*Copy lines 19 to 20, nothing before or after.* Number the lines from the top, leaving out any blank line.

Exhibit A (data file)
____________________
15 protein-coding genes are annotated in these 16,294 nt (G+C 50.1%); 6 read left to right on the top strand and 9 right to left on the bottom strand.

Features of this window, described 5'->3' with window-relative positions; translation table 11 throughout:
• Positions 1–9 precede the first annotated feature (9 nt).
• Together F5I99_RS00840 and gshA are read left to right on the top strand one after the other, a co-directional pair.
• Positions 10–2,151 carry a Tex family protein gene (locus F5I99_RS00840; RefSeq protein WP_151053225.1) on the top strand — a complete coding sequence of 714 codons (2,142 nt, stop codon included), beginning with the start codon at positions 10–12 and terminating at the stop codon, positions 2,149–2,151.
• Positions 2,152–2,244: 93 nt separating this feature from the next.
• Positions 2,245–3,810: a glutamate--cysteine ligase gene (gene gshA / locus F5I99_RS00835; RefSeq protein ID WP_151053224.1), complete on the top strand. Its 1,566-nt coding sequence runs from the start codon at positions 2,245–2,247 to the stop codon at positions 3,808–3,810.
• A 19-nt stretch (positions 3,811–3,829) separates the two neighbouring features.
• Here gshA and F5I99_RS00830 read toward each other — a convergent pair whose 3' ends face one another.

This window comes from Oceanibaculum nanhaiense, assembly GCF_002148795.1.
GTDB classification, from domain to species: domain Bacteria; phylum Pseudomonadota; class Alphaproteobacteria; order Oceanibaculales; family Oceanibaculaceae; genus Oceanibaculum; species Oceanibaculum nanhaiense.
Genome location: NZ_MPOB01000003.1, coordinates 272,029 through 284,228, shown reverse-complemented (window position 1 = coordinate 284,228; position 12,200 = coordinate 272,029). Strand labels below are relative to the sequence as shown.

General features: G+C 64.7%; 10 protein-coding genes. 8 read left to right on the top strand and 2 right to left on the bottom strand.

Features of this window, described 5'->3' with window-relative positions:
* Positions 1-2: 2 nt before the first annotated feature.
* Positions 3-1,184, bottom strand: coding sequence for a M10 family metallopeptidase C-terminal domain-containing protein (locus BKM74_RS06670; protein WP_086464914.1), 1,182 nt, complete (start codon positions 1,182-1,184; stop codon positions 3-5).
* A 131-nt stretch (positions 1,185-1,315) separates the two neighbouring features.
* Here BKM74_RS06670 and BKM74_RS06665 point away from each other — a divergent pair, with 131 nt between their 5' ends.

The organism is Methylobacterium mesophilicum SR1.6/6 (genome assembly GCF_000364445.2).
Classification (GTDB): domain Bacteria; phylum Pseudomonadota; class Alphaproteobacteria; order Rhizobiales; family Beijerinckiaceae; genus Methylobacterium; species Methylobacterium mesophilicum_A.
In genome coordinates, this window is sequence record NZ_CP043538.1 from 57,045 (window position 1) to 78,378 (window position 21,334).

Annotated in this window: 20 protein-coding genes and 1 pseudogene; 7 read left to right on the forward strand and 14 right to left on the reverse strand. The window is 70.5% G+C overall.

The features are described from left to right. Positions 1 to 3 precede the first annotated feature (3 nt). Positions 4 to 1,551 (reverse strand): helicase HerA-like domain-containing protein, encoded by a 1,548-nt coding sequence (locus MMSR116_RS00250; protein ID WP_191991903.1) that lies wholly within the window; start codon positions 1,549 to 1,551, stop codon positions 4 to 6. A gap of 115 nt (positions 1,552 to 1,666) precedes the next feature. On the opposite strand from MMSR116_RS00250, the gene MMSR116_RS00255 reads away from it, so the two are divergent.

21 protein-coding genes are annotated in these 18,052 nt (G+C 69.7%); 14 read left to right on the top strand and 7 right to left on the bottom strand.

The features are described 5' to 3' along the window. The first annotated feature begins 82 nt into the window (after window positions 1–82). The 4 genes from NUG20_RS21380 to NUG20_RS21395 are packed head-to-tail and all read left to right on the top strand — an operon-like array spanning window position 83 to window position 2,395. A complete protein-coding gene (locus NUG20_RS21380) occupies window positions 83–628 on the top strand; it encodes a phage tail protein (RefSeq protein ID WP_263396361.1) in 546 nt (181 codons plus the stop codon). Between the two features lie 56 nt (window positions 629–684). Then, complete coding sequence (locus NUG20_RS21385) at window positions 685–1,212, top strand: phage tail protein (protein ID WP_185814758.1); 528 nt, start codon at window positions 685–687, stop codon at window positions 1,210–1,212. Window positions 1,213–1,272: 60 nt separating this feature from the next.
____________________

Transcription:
The organism is Methylobacterium mesophilicum SR1.6/6 (genome assembly GCF_000364445.2).
Classification (GTDB): domain Bacteria; phylum Pseudomonadota; class Alphaproteobacteria; order Rhizobiales; family Beijerinckiaceae; genus Methylobacterium; species Methylobacterium mesophilicum_A.